The woke activism ingrained in students at the bastion of progressive thought — the university — has real-world consequences. Young activists who are protesting in the streets for an end to the police did not develop their creed in a vacuum. Many of them learned it through Marxist professors, “Stop White People” multicultural luncheons, and lectures on police abolition.
Woke newsrooms that seek to convince readers of their progressive ideas through slanted journalism and filtered opinion sections are growing in America.
So it’s no wonder that journalism has become populated by left-wing activists who want articles to fall in line with their agenda and object to printing conservative opinions. At campus newspapers — the starting point for future journalists — many students are taught to advocate for progressive thought that quells conservative ideas. And in recent weeks, the progressive activism in student journalism has been particularly egregious.
Student editorial boards across the nation have returned to the presses this summer with pledges to support the Black Lives Matter movement through all aspects of their newspaper’s journalism and opinion writing.
For instance, the editorial board of Middlebury College’s student newspaper promised their readers that they would omit photos of Black Lives Matter protesters from their reporting on the basis that such photos “can be weaponized by police forces” against black and brown people who are “particularly vulnerable.” In their ideological aims to support the protesters, however, these student editors are hiding newsworthy photographs from the public eye.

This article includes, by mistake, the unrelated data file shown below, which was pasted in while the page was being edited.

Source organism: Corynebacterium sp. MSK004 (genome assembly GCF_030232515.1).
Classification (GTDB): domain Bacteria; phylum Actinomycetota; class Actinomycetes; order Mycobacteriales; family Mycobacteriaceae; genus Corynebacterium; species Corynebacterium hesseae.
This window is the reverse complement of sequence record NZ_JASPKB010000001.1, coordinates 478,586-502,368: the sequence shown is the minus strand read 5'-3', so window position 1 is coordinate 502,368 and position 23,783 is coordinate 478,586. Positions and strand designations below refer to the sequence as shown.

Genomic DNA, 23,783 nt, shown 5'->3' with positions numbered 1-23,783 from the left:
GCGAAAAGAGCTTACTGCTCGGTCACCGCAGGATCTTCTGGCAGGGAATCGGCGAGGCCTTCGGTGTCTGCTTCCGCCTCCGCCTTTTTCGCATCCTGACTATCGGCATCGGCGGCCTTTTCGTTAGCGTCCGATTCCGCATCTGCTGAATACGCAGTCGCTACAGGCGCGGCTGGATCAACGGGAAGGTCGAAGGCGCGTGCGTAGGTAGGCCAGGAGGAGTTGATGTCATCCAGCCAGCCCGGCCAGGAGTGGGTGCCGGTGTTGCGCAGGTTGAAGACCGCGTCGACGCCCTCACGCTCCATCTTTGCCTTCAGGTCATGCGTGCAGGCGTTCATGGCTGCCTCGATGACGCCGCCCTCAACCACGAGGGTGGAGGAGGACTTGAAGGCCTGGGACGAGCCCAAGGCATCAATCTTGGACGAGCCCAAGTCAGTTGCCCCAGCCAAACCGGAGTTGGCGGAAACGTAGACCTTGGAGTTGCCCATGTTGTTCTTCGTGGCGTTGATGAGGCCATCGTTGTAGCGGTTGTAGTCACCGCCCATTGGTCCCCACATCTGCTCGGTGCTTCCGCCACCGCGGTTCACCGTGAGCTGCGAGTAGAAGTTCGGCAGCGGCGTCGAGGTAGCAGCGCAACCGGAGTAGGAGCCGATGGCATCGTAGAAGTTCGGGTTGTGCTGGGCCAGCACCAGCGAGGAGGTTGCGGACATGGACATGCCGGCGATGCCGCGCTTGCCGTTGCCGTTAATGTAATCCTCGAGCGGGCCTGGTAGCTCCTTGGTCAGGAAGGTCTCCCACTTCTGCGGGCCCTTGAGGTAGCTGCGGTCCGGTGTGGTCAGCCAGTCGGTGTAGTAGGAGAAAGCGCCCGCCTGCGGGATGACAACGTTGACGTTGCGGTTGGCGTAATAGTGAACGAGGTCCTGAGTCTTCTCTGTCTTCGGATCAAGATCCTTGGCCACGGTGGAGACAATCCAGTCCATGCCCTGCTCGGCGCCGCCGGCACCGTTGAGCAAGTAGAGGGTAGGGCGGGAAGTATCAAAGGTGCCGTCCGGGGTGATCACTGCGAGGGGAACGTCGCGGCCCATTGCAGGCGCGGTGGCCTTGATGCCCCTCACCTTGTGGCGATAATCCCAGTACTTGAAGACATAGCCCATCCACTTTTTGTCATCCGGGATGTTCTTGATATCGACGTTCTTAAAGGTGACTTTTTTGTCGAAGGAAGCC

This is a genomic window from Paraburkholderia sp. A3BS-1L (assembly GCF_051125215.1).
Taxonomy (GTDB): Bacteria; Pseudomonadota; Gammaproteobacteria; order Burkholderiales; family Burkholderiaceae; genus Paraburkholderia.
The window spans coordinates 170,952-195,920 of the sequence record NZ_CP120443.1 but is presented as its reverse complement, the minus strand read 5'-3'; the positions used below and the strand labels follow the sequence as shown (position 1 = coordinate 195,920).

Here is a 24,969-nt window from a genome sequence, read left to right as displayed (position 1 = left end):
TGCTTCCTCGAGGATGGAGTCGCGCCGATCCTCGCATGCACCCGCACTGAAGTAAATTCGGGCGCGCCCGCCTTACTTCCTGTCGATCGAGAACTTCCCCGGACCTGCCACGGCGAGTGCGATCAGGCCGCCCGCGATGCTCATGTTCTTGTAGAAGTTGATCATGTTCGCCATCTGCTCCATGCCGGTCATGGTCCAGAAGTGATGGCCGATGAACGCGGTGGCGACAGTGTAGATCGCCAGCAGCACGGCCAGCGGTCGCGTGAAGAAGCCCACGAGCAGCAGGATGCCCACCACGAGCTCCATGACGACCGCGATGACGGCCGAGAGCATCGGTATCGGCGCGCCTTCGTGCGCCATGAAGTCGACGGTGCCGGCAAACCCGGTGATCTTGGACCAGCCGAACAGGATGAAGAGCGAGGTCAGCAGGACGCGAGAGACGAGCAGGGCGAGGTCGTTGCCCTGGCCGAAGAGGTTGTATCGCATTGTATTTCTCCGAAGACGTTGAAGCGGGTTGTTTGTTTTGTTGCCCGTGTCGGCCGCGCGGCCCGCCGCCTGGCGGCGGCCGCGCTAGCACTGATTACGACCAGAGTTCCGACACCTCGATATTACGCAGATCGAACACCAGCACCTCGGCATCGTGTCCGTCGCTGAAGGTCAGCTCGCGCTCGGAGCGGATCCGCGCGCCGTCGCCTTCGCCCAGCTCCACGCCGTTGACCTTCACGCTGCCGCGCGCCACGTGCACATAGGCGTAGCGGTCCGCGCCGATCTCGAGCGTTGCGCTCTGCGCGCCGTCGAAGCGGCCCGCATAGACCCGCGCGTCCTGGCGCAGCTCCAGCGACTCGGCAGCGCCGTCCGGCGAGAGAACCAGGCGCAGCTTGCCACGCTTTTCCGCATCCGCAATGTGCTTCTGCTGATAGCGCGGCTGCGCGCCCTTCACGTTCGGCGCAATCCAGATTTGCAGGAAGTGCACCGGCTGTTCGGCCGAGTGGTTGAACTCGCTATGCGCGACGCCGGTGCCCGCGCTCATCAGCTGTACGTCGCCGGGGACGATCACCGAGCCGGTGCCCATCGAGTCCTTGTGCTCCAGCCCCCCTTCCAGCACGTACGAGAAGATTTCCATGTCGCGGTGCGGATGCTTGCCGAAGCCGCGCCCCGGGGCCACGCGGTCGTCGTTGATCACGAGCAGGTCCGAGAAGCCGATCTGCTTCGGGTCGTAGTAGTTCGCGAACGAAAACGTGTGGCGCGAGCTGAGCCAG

The editorial board of the Middlebury Campus even went so far as to criticize the media for substantially covering the violence, looting, and rioting of the Black Lives Matter protests, claiming that this coverage causes a loss of a “deeply important context about what is happening in America right now.” In essence, these students are arguing newspapers should shape their news coverage to positively portray a movement that they subscribe to — as opposed to reporting on it accurately and objectively.
But it’s not as though Middlebury’s student journalists are pretending to uphold objectivity.
“As a media outlet dedicated to informing the Middlebury community and uplifting its voices,” the Middlebury Campus editorial board wrote, “we have a responsibility to engage in this fight with everything we publish.”
And the student journalists at Middlebury College are not alone.
At Wesleyan University in Connecticut, the editorial board of the student newspaper apologized for a “lengthy history of racism that we must address.” The only example of “racism” they cite is an op-ed from 2015 titled “Why Black Lives Matter Isn’t What You Think,” in which a student columnist argues the spike in murders following the Baltimore riots possibly resulted from the Black Lives Matter movement’s “vilification and denigration of the police force.” Opinions critical of the Black Lives Matter movement, it seems, are not welcome in Wesleyan University’s newspaper.
And at the University of Oregon, the editors of the student newspaper believe that striving for journalistic objectivity is racist.